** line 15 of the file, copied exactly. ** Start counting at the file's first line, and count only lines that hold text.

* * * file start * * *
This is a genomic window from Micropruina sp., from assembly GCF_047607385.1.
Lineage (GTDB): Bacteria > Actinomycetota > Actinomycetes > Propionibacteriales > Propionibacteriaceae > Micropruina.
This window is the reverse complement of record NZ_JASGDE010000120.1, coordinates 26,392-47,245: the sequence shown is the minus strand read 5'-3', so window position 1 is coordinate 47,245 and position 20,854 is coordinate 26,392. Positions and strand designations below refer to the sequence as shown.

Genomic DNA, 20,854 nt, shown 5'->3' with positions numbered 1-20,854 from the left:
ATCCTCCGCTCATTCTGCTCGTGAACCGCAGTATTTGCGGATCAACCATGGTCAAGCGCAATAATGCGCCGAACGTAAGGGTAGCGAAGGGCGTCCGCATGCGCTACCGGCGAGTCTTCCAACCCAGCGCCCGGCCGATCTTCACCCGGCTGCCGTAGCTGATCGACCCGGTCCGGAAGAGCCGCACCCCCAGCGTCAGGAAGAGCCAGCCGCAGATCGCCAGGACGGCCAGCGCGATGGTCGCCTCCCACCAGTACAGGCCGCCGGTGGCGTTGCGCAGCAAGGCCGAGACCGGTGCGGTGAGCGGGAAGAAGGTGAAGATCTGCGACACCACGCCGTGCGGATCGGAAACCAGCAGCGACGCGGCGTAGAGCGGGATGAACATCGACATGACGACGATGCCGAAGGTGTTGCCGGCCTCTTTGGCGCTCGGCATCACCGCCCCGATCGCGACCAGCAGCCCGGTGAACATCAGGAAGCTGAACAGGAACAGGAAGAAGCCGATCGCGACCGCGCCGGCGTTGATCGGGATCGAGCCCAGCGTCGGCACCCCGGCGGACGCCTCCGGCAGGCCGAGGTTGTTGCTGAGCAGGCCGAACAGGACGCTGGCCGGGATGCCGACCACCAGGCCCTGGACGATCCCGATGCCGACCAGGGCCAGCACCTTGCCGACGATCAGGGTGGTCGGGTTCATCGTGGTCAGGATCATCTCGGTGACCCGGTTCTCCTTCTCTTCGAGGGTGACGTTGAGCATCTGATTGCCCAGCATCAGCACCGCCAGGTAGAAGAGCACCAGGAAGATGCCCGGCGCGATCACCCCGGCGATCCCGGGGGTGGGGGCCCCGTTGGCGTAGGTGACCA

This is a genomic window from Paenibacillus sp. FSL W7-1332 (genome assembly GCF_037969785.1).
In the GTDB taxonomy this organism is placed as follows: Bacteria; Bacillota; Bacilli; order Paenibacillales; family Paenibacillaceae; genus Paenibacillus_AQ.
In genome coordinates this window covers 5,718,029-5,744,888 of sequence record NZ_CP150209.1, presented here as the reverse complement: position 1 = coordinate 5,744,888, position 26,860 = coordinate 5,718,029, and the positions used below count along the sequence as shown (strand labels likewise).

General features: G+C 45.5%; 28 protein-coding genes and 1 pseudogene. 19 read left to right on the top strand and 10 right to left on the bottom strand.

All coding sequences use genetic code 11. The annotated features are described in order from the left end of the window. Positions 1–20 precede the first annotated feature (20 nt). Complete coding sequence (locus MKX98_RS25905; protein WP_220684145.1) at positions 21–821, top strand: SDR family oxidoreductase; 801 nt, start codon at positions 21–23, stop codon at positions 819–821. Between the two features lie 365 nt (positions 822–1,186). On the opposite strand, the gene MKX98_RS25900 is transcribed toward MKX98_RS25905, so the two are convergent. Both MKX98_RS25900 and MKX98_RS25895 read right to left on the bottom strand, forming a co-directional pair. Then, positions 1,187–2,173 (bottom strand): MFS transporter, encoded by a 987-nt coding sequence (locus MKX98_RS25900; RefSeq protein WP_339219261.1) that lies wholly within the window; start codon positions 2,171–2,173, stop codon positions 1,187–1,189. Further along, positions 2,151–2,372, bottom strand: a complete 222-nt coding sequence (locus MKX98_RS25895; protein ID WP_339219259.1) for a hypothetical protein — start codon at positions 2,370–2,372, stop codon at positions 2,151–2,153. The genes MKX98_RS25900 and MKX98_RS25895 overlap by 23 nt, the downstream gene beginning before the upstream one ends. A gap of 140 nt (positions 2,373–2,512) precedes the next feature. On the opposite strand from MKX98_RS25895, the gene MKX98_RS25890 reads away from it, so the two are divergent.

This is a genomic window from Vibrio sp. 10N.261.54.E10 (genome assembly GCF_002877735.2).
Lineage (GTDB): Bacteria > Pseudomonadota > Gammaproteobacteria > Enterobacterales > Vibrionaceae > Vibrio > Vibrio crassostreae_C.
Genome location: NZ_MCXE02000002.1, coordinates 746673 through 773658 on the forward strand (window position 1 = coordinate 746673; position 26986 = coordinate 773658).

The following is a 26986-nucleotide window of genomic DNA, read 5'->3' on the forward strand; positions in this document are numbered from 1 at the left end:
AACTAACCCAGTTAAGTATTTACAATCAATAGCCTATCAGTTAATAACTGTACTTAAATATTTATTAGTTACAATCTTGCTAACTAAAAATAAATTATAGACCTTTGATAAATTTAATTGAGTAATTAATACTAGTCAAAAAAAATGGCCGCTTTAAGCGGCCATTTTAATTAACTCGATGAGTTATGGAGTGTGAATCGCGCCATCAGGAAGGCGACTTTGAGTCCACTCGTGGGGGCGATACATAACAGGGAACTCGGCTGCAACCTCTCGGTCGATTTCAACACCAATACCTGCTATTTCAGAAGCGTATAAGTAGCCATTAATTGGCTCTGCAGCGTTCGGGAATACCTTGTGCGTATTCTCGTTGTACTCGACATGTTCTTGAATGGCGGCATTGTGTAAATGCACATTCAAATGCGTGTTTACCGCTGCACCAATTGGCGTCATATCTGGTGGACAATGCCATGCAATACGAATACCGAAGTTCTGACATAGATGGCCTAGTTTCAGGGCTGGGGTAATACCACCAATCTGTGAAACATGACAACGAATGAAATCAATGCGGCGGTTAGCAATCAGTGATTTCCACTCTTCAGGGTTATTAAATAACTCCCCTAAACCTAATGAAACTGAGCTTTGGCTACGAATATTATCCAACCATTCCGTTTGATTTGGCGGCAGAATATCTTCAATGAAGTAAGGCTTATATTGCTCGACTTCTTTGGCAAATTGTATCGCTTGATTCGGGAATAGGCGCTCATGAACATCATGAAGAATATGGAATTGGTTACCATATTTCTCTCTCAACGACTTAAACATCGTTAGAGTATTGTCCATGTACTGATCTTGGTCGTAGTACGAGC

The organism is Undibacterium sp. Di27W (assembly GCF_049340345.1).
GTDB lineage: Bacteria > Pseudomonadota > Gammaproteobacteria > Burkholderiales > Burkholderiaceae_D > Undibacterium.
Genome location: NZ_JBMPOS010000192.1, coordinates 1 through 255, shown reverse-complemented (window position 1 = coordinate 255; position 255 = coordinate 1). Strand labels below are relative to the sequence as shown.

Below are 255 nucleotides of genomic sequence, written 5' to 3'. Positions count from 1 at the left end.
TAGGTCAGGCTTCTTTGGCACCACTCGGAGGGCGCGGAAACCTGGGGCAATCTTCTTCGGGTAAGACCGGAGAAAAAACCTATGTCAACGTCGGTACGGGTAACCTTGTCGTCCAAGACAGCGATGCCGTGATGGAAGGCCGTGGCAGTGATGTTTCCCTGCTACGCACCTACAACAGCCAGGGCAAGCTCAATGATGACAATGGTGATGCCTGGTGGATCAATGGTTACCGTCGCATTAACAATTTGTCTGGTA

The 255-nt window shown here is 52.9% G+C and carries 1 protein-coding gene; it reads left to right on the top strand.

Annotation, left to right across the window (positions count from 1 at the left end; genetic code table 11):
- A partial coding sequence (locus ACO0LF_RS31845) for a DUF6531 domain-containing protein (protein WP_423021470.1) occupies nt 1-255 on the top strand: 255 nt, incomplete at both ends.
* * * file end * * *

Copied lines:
AACTAACCCAGTTAAGTATTTACAATCAATAGCCTATCAGTTAATAACTGTACTTAAATATTTATTAGTTACAATCTTGCTAACTAAAAATAAATTATAGACCTTTGATAAATTTAATTGAGTAATTAATACTAGTCAAAAAAAATGGCCGCTTTAAGCGGCCATTTTAATTAACTCGATGAGTTATGGAGTGTGAATCGCGCCATCAGGAAGGCGACTTTGAGTCCACTCGTGGGGGCGATACATAACAGGGAACTCGGCTGCAACCTCTCGGTCGATTTCAACACCAATACCTGCTATTTCAGAAGCGTATAAGTAGCCATTAATTGGCTCTGCAGCGTTCGGGAATACCTTGTGCGTATTCTCGTTGTACTCGACATGTTCTTGAATGGCGGCATTGTGTAAATGCACATTCAAATGCGTGTTTACCGCTGCACCAATTGGCGTCATATCTGGTGGACAATGCCATGCAATACGAATACCGAAGTTCTGACATAGATGGCCTAGTTTCAGGGCTGGGGTAATACCACCAATCTGTGAAACATGACAACGAATGAAATCAATGCGGCGGTTAGCAATCAGTGATTTCCACTCTTCAGGGTTATTAAATAACTCCCCTAAACCTAATGAAACTGAGCTTTGGCTACGAATATTATCCAACCATTCCGTTTGATTTGGCGGCAGAATATCTTCAATGAAGTAAGGCTTATATTGCTCGACTTCTTTGGCAAATTGTATCGCTTGATTCGGGAATAGGCGCTCATGAACATCATGAAGAATATGGAATTGGTTACCATATTTCTCTCTCAACGACTTAAACATCGTTAGAGTATTGTCCATGTACTGATCTTGGTCGTAGTACGAGC